We now shift our attention to Projected Ratings and Loss Measures. As Figure 8 depicts, Moody’s Analytics Cross-Sectional COVID-19 Model anchors to an organization’s current internal rating and traditional, forward economic scenarios to project ratings and loss. The projections account for the cross-sectional impacts of COVID-19 across a set of regions, industries, and countries. These projections have natural applications for regulatory stress testing and IFRS 9 impairment calculations. They provide useful complements to credit portfolio management and capital planning processes.
To summarize, Moody’s Analytics Cross-Sectional COVID-19 Model anchors to an organization’s current-state internal ratings assessment (possibly from Moody’s Investors Service, or Moody’s Analytics EDF credit measure), along with traditional forward scenarios (for example, GDP and unemployment) to produce granular, name-level projections with natural applications for regulatory stress testing and IFRS 9. Both can complement credit portfolio management and capital planning tools. This paper focuses on two applications of the models. We discuss additional applications in forthcoming papers.
5. Beyond COVID-19
The current situation we are trying to navigate presents an unlimited number of unknown scenarios and outcomes. COVID-19 has rendered many traditional risk assessment methodologies very constrained or obsolete, due to the rapid changes and impacts resulting from the virus. Inevitably, we will continue to develop better insights using tools such as these new overlays. However, despite our attempts to model and project, we may have shifted into a new paradigm, where many structural changes and uncertainties radically alter our embedded systems. Adapting and retooling these systems requires unique datasets and analytics that update frequently, perhaps faster than anything we have ever tried.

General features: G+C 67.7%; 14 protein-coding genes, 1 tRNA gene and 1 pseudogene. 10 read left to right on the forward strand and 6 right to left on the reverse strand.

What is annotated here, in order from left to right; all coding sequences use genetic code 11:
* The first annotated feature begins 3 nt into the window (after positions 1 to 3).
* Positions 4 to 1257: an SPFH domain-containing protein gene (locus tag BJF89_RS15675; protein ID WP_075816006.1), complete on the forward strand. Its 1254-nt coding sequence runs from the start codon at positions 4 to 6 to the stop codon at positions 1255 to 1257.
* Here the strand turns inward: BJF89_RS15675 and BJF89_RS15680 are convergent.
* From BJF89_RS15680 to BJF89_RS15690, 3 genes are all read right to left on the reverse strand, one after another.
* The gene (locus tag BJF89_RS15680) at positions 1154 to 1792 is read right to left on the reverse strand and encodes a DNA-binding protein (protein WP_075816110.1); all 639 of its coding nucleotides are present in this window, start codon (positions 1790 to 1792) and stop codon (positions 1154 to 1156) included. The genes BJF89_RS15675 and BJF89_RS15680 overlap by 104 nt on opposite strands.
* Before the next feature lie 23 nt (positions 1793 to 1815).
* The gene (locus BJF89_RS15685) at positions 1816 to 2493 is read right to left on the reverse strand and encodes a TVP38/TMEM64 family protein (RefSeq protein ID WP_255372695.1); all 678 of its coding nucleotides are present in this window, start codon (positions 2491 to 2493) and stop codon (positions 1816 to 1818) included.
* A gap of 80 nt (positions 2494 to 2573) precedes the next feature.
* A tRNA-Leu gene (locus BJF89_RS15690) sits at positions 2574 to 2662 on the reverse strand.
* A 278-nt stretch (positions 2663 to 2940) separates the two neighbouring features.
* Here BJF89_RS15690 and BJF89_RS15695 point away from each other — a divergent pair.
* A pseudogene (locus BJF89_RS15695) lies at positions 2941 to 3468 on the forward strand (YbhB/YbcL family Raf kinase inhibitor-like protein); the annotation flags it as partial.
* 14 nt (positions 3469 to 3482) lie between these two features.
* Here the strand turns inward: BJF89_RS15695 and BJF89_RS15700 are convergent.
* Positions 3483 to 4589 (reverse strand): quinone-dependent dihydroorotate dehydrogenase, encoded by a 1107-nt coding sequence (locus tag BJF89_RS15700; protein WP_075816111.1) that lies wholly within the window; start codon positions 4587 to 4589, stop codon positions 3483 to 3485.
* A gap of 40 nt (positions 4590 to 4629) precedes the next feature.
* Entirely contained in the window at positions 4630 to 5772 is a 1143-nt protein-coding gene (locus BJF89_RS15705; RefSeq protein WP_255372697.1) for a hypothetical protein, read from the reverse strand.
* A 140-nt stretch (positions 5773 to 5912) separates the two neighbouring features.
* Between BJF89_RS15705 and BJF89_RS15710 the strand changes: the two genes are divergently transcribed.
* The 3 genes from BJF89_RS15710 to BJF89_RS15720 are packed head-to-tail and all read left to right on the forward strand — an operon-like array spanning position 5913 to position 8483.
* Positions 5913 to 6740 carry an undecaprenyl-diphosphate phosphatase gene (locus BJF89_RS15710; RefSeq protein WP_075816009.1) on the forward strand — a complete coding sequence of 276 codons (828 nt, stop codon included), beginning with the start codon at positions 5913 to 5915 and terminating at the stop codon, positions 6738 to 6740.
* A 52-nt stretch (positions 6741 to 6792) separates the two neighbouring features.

These datasets must evaluate the current state of credit and a range of economic paths, including fiscal stimulus actions. The market is evolving daily. Industry and borrower credit profiles are rapidly deteriorating, with many unknowns and a lack of clarity surrounding when things will return to normal and which businesses and industries will survive. Past events do not apply here; we must look forward to accurately gauge this pandemic’s impact.
With this in mind, we should not narrowly focus on the coronavirus and how it is currently affecting credit. Instead, we should recognize the pandemic within the broader context of the risks that are becoming increasingly understood to be more relevant and that transcend basic risks. Examples include climate and geopolitical risks, which have a common geospatial element, and also risks such as cyber terrorism and grid susceptability. As we evaluate frameworks that can help us navigate today’s complex environment, we have a critical opportunity to think beyond COVID-19 and plan for risks that will inevitably be present in our future.
1 Pooya Nazeran and Douglas Dwyer, “Credit Risk Modeling of Public Firms: EDF9,” Moody’s Analytics Model Methodology, June 2015.